Her next question surprised me at the time, and I’ve thought about it a lot since.

“Oh, like misogynist games”?

That was her first response to us. I felt accused at first. So I then felt like I should be defensive. Of course I wasn’t personally under attack or being criticised, so reasoned discussion ensued. Dan and I explained in turn. My game (here) is very early on but is about spaceships and will have male and female characters. The player could be either, for all they know. In Onikira you slay demons as an ancient Japanese samurai, so you play a male, but you’ve a female mentor character too who teaches and guides the player character. Dan also explained that the last game he worked on had you playing as a priest in a Father Ted inspired kind of game.

 'Onechambra' exists. But it's very overt about how much of a piss-take it is, so is it a problem?.. I don't even want to try answer that one. To be clear, yes, that's a fruit 'bikini'!
‘Onechambra’ exists. But it’s very overt about how much of a piss-take it is, so is it a problem?.. I don’t even want to try answer that one. To be clear, yes, that’s a fruit ‘bikini’!

She thought our games all sounded cool and we enquired what sort of view she had of games. She said she didn’t play any but she’d know about the big ones like Grand Theft Auto, Halo, and Tomb Raider. 

So I’m totally inside of the gaming world and I see all sorts of games. Progressive games. Poignant games. Sexist games. Games where you can play as a man or woman and have gay or straight (or interspecies; hey, I’m not one to judge!) relationships. Then puzzle games, games where you’re a robot, a God, a male, a female, an animal, a demon, elf, angel, alien or spaceship. I see all sorts of great and crappy games getting made and I can point to dozens or hundreds of games in my own library that you couldn’t accuse of being misogynist, some that are being overtly and deliberately progressive, and yes, a few that you could definitely accuse of being disrespectful to women (and men’s intelligence at the same time, in certain cases). So personally, I’m not overly worried about misogyny in gaming long term because I think we’re definitely headed in the right direction. Of course, I’m a straight white male, so I’m liable to be just totally wrong there, but for every (let’s say ‘recent’) game you can show me that perpetuates the stereotype that games are misogynist toys for ignorant boys, I’ll show you a dozen that don’t, and some that directly oppose that notion.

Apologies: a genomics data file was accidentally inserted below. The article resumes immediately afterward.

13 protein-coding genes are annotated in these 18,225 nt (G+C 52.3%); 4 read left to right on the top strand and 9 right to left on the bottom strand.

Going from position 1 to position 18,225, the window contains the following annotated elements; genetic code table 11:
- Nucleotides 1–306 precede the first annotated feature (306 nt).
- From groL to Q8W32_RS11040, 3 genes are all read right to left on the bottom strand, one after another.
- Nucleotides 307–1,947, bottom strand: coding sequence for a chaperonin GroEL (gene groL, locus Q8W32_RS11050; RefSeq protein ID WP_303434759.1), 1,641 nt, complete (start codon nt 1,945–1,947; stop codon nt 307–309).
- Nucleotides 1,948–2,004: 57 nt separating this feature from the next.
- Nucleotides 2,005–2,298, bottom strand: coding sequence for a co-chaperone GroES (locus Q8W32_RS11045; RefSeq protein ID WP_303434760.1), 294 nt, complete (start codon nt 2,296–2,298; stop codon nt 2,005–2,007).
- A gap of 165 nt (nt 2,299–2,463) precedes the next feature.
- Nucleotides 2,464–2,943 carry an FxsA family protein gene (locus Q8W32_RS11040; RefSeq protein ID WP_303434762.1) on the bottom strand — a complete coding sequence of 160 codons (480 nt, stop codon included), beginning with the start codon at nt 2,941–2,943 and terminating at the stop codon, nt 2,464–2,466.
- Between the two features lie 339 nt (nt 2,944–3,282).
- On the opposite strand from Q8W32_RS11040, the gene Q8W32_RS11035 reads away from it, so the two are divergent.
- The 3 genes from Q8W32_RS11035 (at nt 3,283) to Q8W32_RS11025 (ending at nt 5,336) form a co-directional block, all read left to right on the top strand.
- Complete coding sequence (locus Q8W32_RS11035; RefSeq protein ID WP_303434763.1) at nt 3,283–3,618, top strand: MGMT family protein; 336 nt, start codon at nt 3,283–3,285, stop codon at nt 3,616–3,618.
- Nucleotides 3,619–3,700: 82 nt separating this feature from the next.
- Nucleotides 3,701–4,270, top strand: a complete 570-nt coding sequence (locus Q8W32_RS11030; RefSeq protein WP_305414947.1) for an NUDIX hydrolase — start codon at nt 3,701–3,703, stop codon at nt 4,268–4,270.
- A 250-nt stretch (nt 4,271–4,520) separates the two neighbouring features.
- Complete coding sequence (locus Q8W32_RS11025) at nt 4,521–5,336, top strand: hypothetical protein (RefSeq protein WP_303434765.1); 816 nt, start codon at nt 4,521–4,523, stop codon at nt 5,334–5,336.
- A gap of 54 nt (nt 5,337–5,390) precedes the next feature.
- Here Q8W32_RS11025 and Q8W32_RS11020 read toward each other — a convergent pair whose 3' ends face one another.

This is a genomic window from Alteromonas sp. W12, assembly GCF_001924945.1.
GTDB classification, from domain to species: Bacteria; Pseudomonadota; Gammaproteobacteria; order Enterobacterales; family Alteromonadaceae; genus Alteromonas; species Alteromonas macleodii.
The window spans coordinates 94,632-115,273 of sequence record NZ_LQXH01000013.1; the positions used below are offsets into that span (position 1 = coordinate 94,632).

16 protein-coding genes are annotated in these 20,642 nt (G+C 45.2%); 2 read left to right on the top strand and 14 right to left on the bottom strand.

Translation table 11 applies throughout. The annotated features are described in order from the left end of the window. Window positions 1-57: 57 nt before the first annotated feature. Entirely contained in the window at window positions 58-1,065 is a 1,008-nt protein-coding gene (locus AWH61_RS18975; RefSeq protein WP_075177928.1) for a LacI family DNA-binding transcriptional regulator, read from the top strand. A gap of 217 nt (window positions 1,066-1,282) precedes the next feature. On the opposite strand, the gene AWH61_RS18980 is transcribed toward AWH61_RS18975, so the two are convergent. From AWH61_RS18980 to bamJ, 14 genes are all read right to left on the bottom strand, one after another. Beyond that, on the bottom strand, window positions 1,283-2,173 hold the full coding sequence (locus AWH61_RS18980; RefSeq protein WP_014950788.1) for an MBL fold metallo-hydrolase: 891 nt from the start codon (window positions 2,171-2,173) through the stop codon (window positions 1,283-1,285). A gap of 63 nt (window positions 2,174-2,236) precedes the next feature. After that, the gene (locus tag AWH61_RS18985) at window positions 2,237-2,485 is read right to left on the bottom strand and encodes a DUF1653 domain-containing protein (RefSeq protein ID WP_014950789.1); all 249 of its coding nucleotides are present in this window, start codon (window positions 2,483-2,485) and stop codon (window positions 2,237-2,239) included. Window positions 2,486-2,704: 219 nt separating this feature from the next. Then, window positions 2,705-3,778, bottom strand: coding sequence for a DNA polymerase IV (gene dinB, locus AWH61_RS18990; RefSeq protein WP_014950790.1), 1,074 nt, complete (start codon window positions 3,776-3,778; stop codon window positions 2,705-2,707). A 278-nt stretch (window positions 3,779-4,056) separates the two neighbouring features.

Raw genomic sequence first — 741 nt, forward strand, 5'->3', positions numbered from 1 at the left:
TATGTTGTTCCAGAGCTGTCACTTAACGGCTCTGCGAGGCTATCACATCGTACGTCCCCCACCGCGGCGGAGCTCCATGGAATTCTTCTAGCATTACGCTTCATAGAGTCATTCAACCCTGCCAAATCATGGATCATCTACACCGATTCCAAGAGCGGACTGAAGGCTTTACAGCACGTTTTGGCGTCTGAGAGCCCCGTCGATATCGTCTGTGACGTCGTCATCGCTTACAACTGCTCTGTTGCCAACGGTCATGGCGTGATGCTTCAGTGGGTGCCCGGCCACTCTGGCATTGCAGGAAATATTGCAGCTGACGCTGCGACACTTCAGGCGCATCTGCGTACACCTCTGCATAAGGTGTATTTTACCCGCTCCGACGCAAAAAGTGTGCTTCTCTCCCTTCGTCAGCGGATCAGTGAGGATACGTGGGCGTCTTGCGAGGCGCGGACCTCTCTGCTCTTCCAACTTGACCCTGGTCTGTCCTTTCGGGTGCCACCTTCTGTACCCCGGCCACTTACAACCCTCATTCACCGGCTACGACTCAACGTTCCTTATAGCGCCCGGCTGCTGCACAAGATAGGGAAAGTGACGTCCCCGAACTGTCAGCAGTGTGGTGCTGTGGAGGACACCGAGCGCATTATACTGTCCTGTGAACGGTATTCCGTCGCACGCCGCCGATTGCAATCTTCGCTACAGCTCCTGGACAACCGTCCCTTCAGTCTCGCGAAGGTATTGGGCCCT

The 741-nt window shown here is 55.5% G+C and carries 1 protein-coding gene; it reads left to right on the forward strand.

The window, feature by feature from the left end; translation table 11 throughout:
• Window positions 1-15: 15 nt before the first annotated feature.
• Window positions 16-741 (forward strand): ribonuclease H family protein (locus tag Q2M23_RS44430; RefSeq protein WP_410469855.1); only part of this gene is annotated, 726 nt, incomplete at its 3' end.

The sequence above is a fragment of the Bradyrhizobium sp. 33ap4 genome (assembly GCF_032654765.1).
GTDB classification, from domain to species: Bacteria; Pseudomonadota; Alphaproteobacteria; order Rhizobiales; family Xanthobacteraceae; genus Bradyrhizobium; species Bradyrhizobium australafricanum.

The girl I spoke to on the bus, though (let’s pretend one person is representative of a larger group for a moment) is totally outside the gaming world. We asked her why she went straight to the words “misogynist games” when we mentioned our livelihoods. She pointed to examples like Grand Theft Auto and Halo, where she just sees male characters, men in armour, men with guns, then women in jeopardy or dancing in strip clubs, etc. She said she thinks women aren’t powerful in games “except for like, Tomb Raider, and even then Lara Croft’s just shown as a sex symbol”. Of course, the reboots have changed Lara Croft’s image, which she was happy to learn.

 Lara Croft, now with added trousers, narrower hips, no visible tummy, and smaller boobs.
Lara Croft, now with added trousers, narrower hips, no visible tummy, and smaller boobs.

Grand Theft Auto, okay, is never going to win prizes for sensitivity. It’s deliberate though. They market their games on controversy. However, we did all find it odd that in a game where you have 3 lead characters (GTA V), not one of them was female. Surely there was room. We’ve two white guys and one black guy (at least it wasn’t 3 white guys) but no women. Maybe Rockstar deserve some criticism there. These were all new characters written from scratch. They could have been anybody so why not write in a female character? We know GTA has female players. At least you can play as a female in multiplayer.

With Halo, Master Chief was a male character first written into existence in the late 90s, when male leads were absolutely the norm as games were still seen as something consumed mostly by boys. Halo then became a huge franchise and Master Chief became a gaming mascot. They won’t write him out of that series, or retcon him to be female, and he’ll still feature prominently on all marketing material, but they do add female characters (and powerful ones) into the Halo universe to make up for this while retaining the valuable Halo brand’s lead character. Miranda Keyes was a powerful female support character in Halo 2 & 3, and the leader of the Spartan squad in Halo 4 was female. Similarly, Gears of War (after the first one) started adding playable female soldiers, even if we still mostly had to follow Marcus Phoenix as the game’s charismatic (jk) lead.